Millennials Need Instant Gratification

Posted on March 6th 2010

Why is it that Millennials demand instant gratification?? If you put yourself in our shoes, though, can you blame us? We grew up on technology. I used a computer for the first time in the fourth grade, primarily for computer games, and grew up as the Internet evolved. We are extremely technologically savvy and love exploring the web.

We desire instant gratification in other ways as well:

When we turned 16, we expected to get our license and a car.
When we hear a song we like, we want to download it instantly.
When we took a test or wrote a paper, we wanted results quickly.
When we send an e-mail, we expect a message immediately saying it was sent.
When we call someone, we expect them to pick up.

Now what is it about technology that everyone loves?

Instant access.
Confirmation that an action was received.
Quick responses.
The ability to compute things fast.

Since us Millennials grew up on computers and the Internet, and the above four components are major benefits of fast computers, that explains our need for a quick reward from every action. It is almost an innate instinct of ours to receive instant feedback from something we do, not because we are greedy, careless, or selfish, but because we great up that way. Many people criticize our age cohort because we are this way, but consider how you would respond to things if you grew up experiencing feedback or rewards after everything you did.

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KristinDziadul

Kristin Dziadul

Kristin is a recent Graduate of Western New England College, majoring in Marketing Communications/Advertising. She completed her schooling ahead of schedule and has achieved many accolades in the marketing industry including the New England Direct Marketing Association (NEDMA) 2009 Scholarship award. Now focusing all of her time niching herself in the online marketing environment, she is looking to begin her career path in the Boston area. While her college education provided excellent teachings in marketing and advertising, integrating these older concepts with new online campaigns has brought Kristin to a point where she is revolutionizing her original opinions of marketing. She has built up an online brand using older ideas with the newer mediums including a blog, video cast, and a network with a very large reach.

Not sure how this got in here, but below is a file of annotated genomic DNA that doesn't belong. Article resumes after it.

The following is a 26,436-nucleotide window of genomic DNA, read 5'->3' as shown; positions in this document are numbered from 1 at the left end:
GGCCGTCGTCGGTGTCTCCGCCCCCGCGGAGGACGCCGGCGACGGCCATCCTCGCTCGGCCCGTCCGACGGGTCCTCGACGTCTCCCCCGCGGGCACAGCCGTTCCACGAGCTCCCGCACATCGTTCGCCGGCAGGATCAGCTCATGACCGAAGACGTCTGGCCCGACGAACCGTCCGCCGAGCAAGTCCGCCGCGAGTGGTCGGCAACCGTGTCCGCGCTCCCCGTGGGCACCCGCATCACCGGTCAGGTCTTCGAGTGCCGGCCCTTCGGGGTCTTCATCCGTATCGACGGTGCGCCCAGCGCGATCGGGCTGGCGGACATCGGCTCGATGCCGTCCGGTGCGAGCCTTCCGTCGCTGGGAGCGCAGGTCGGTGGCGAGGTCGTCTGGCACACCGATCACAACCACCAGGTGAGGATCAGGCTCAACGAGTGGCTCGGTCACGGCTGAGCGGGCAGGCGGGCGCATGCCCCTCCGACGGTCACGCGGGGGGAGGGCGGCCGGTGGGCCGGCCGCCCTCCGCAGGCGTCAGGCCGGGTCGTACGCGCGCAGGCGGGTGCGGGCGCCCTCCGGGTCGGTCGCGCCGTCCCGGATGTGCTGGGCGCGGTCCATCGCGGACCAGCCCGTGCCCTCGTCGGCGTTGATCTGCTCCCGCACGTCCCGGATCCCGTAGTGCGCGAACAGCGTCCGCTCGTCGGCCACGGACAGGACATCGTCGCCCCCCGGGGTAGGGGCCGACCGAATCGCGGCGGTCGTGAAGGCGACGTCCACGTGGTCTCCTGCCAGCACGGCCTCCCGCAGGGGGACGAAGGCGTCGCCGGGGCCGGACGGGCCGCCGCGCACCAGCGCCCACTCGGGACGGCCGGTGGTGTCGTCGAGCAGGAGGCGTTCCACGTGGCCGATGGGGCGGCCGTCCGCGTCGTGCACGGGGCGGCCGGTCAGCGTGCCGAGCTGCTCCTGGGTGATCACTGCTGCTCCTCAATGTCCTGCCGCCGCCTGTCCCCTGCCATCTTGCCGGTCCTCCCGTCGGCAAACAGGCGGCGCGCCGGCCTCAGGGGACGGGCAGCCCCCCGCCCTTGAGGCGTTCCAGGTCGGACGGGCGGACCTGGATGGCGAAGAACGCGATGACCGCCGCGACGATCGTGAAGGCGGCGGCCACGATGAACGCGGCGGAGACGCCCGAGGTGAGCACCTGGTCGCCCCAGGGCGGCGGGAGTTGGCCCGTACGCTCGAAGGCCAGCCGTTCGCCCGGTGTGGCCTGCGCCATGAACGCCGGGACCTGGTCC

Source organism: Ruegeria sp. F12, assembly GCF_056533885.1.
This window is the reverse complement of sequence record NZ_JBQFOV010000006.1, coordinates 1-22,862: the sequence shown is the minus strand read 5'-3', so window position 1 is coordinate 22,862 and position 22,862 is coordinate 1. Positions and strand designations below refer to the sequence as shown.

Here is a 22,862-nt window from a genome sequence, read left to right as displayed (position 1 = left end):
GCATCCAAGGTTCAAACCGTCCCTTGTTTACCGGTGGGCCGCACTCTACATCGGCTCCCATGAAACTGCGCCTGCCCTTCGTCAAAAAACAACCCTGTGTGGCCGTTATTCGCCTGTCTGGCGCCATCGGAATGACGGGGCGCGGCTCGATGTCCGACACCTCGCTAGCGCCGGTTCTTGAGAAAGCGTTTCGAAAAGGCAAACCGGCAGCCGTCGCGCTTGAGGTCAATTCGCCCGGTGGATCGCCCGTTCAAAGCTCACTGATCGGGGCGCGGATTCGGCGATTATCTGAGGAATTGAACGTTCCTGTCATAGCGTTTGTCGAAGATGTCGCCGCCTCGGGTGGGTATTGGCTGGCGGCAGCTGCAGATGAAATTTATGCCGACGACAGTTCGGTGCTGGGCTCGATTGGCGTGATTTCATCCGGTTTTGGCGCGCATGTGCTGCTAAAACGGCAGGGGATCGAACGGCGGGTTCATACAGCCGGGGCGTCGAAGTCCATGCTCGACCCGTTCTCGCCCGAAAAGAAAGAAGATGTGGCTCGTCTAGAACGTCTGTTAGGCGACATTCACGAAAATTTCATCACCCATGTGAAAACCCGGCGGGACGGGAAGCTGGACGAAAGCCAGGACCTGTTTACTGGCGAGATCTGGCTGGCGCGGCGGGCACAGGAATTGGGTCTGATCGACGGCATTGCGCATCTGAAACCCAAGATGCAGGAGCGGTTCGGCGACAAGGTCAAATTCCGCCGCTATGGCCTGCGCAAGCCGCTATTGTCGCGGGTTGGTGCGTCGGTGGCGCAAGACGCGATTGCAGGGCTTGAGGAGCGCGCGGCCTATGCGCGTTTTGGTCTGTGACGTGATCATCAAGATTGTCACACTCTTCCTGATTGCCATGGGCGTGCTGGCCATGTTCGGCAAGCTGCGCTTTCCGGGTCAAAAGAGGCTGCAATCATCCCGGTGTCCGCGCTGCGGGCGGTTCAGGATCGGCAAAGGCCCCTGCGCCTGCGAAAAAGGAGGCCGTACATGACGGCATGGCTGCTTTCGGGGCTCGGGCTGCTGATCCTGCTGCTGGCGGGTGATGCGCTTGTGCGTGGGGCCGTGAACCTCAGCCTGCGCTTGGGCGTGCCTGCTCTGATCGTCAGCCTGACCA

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Comments

You really mean internet addiction, right? Use parental controls now!
Barb, they lack decision making skills. Millennials are needy because they are too social. Using fast technology don't mean nothing if you don't value time like you should. Come to think of it, social media itself is kind of needy, eh. Three Nextel calls and two Tweets to figure out whether to go to the Pei Wei on Camelback or to Domino's.
Well it looks like my original post was censored, so here we go again.

 Rewarding spoiled brats just to shut them up isn't a good thing.  You don't reward addiction to avoid withdrawl symptoms!  Unplug!

Hi Michael. Your post was not censored. Social Media Today does not censor posts. Social Media Today is a moderated community and all posts are reviewed by content managers and only some are approved for publication on the site. If you want to obtain some general guidelines as to what themes work best for publication, please reach out to josh@socialmediatoday.com  and he will provide that information to you.

This post is an explanation, which is fine, but what about proposing next steps? Is Kristin saying corporate culture needs to change as young people enter the work force and boomers retire? Or that her cohorts need to change their expectations in the business world?